Climate Lab Enterprise. Powered by MSCI’s climate data integrated with MSCI’s enterprise analytics infrastructure, Climate Lab Enterprise enables our clients to measure, manage and monitor net-zero commitments and climate exposure and risks. Climate Lab Enterprise is able to aggregate climate data across multiple portfolios and asset classes, providing clients the ability to understand alignment with their climate goals from the enterprise level down through portfolios to individual positions and issuers.
Risk Insights. Our Risk Insights offering calculates, stores and delivers a broad range of risk measures to help investors identify trends and respond to rapid changes in markets. Risk Insights automates many tasks to allow investors to more quickly and effectively understand the overall level of risk in their portfolios, how that risk has changed, and what factors may have caused the changes.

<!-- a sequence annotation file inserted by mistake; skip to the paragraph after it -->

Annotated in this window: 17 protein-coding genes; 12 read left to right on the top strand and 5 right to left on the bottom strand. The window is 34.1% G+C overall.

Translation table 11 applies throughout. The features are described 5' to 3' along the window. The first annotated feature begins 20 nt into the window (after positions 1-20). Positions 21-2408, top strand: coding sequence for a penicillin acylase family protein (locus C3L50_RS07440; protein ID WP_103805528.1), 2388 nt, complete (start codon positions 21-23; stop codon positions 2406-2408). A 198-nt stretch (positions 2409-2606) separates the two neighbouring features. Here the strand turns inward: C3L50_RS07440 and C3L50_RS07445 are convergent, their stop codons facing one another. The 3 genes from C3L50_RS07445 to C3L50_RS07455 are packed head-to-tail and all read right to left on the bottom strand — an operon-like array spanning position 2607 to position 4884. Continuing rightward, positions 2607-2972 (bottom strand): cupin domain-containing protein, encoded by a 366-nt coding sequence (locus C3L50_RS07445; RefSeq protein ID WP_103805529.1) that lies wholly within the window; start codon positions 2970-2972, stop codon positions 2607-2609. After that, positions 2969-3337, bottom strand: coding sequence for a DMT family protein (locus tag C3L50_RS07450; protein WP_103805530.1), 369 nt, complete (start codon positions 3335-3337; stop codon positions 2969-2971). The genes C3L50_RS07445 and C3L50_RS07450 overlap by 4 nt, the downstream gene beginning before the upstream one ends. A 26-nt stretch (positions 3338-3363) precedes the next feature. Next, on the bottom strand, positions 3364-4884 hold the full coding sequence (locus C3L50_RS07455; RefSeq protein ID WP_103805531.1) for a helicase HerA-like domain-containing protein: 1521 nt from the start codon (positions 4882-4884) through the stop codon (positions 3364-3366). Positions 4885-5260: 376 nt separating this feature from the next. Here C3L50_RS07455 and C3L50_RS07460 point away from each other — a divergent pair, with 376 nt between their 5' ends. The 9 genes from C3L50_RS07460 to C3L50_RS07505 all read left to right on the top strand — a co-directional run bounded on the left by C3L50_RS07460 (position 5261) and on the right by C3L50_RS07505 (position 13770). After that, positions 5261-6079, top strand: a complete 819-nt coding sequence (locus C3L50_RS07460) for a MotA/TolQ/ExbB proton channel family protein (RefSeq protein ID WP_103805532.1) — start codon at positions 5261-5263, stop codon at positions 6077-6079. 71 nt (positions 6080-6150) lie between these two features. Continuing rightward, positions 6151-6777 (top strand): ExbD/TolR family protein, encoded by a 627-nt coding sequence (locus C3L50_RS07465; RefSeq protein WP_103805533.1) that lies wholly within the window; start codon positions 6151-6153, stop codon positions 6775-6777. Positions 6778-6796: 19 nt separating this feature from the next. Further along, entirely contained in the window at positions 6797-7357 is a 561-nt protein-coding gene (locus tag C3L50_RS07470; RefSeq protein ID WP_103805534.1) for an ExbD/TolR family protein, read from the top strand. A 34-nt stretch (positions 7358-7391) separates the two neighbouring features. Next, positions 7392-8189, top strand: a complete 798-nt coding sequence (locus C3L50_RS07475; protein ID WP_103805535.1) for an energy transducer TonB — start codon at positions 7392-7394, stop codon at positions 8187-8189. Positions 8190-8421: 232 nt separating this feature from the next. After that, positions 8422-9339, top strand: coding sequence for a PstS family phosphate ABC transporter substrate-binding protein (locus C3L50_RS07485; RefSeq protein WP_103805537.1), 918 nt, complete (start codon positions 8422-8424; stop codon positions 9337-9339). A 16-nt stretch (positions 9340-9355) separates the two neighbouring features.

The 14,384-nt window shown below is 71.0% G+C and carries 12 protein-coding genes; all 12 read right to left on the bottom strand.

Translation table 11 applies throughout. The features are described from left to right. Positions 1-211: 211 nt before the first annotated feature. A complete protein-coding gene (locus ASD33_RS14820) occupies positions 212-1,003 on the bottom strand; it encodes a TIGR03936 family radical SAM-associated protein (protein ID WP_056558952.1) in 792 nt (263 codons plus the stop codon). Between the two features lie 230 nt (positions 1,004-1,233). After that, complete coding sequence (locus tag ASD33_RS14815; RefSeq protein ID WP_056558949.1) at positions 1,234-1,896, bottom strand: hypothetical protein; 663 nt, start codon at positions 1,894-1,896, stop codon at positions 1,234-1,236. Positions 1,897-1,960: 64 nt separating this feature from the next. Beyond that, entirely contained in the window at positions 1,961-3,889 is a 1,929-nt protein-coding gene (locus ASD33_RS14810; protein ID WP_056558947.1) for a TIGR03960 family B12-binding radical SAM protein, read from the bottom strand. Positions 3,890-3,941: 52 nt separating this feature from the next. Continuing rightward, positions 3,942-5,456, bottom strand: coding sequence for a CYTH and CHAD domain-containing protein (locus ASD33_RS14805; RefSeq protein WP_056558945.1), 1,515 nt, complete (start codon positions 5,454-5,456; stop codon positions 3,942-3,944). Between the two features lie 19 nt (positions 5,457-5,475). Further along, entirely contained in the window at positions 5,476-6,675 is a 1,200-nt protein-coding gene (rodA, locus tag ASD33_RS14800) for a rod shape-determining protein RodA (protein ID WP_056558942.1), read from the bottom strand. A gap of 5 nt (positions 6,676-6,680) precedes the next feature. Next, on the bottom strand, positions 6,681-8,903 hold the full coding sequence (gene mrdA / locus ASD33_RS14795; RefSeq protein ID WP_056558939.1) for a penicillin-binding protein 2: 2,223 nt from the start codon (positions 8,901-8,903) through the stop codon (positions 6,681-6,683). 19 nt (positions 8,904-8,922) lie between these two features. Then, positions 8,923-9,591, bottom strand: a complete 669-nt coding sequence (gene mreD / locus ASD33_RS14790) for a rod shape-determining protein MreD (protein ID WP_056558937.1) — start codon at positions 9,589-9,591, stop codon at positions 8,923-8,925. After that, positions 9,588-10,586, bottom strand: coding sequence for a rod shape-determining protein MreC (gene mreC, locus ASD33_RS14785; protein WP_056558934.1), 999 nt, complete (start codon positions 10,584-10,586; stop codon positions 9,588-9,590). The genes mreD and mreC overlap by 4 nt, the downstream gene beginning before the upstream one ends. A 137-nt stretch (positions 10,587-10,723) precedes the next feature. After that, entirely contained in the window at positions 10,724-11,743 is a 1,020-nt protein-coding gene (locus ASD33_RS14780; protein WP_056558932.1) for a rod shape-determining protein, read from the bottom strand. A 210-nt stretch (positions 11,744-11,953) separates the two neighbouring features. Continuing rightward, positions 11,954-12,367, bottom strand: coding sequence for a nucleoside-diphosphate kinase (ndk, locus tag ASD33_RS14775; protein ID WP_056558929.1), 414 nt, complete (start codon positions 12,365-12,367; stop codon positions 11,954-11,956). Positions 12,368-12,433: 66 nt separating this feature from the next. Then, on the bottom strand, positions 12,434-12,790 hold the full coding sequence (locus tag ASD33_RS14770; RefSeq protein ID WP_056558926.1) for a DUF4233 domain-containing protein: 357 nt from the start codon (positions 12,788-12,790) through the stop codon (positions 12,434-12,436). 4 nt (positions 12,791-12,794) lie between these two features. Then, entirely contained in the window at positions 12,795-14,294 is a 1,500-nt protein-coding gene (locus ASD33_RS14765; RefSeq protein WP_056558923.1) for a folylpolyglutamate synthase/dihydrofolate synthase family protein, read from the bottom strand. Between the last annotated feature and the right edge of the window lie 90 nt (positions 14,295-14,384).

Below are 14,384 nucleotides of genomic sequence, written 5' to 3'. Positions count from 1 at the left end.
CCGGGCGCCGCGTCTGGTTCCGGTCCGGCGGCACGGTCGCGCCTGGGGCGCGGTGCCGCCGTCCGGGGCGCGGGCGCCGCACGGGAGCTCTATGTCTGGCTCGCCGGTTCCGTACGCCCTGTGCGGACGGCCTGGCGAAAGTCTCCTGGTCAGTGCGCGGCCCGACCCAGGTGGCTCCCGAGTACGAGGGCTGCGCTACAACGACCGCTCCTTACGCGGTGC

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Our Analytics segment also provides various managed services to help clients operate more efficiently, including consolidation of client portfolio data from various sources, review and reconciliation of input data and results, and customized reporting, including ESG and climate reporting. In addition, our RiskMetrics HedgePlatform service allows clients such as funds of funds, pension funds and endowments who invest in hedge funds to measure, evaluate and monitor the risk of their hedge fund investments across multiple hedge fund strategies.
For the year ended December 31, 2022, 25.6% of our revenues were attributable to our Analytics segment.
ESG and Climate